Monday, April 26, 2010

Fitness Choke Collars

Yesterday, I met with a prospective client named Veronica. Veronica is your typical 39 year-old mother who had gained about 30 extra pounds since giving birth to her son...almost 5 years ago. Veronica explained to me that she has tried everything under the sun to lose weight: she has met with nutritionists, homeopathic practitioners, personal trainers; joined walking groups; tried diets (South Beach & Atkins); purchased all the fitness equipment (elliptical & treadmill); and tried the popular meal plans (Weight Watchers & Jenny Craig). She even contemplated gastric by-pass surgery. It sounds like she has spent literally thousands of dollars on weight-loss products and programs, but failed at each and every one.


Before I go further, let me take a step back. For weeks, I used to watch Veronica come into the gym and hop on the elliptical and listen to her Ipod. As I watched her flip through the channels on the TV screen or talk to her neighboring exerciser about last weekend's dinner engagement, I noticed Veronica was missing one key ingredient in every workout I witnessed. Can you guess? It's call "intensity".

During my conversation with Veronica, I explained to her that she seems to be missing the intensity and drive needed to alter her body composition. We talked about the need to burn as many calories as possible in the least amount of time and how building muscle is going to be a necessity to combat the bulge that she tried so hard to lose for 5 years.

Well, when I gave her a chance to provide feedback on what I expected of her I noticed that her "choke collar" was tightening. Let me explain.

Veronica showered me with the following excuses as to why she doesn't work out too hard:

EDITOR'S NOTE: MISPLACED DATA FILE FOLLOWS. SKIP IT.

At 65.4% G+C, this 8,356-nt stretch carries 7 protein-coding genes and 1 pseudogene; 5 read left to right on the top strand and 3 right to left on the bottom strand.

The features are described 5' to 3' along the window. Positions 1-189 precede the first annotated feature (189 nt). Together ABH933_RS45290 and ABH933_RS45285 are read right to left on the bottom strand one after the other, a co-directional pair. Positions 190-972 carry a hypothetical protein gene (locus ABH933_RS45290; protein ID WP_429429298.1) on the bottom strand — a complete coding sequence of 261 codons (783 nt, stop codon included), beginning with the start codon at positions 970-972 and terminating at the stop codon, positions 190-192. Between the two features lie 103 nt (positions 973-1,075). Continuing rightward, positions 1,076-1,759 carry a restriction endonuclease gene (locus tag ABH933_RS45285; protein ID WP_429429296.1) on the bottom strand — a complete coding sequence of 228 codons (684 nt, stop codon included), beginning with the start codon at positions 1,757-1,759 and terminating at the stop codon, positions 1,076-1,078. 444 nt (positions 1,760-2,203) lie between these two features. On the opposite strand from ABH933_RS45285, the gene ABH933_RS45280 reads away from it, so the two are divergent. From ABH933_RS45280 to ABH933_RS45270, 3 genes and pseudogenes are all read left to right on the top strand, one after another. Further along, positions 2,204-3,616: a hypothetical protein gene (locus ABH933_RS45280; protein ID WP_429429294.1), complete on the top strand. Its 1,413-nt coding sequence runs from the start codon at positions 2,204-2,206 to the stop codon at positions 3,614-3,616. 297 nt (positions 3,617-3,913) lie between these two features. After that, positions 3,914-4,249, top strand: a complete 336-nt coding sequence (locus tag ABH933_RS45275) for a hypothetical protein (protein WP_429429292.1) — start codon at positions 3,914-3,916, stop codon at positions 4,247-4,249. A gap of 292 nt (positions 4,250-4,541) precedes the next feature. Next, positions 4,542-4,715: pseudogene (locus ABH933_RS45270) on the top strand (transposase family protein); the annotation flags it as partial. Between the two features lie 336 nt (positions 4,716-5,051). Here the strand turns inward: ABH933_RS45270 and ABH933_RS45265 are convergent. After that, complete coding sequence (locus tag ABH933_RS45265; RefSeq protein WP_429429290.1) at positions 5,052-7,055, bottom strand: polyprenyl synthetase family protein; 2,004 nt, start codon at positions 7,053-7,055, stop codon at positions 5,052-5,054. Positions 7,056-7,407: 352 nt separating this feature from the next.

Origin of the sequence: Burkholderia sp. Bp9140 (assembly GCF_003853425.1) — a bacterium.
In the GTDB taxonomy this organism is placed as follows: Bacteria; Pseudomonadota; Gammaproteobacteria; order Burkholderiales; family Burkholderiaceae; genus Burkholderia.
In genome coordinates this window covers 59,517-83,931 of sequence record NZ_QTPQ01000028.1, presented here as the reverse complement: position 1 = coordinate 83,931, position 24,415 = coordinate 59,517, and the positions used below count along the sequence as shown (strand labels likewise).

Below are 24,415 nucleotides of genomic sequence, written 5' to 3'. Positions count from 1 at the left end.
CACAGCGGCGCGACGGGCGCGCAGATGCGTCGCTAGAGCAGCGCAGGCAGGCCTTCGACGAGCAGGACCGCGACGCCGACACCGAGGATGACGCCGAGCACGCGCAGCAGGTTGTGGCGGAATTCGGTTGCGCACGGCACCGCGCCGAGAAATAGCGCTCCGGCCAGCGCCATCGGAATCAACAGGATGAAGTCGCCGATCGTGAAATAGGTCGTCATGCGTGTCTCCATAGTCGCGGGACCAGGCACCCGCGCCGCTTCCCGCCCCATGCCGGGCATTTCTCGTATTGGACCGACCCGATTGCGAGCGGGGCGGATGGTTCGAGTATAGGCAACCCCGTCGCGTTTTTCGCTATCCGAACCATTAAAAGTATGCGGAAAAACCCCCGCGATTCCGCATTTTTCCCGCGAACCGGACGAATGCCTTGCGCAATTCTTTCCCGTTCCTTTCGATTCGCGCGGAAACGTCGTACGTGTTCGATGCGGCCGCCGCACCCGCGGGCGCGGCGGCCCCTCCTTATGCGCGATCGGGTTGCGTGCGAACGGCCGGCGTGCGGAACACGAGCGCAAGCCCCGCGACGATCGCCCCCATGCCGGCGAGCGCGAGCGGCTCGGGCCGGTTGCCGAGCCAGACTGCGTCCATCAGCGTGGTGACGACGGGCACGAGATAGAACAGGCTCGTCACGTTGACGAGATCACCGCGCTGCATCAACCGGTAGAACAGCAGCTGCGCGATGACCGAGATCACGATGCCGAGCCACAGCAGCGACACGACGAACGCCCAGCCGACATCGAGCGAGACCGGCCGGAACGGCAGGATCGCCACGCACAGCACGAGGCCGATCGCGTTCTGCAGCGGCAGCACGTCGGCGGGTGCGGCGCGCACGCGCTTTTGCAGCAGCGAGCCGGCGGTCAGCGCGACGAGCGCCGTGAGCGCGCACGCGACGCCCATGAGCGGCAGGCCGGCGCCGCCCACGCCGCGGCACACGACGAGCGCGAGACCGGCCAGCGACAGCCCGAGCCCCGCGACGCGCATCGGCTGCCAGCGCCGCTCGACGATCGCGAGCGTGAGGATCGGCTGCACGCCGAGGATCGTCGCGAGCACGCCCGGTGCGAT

"I hate to sweat."
"I know I should be working out harder, but my knees will begin to hurt if I increase the resistance."
"Well, I thought I had to stay in a 'fat burn' zone".
"But I don't wanna get big...I just want nice, tone arms."


You see, after every excuse I felt that her choke collar was being pulled--much like a dog's owner steering their pet away from an unwanted destination. It seemed that Veronica's mind was programmed to stay on ONE track to achieving her goal--which up until our meeting--resembled hammering a square peg into a round hole.

It's funny how so many individuals who are overweight always try everything under the sun to lose the weight--tangible gadgets and fads that become wasted dollars and time. However, the useful tools that will help are the intangible ones that don't cost any money: fortitude, commitment, tenacity, and desire. If Veronica REALLY possesses these 4 qualities, then using higher intensities during her training will loosen that collar up a bit...and eventually remove it.

1 comment:

  1. Isn't that the majority of our clients? It seems most think that just seeing a personal trainer or having an elliptical at home is enough to help them get the results they want.

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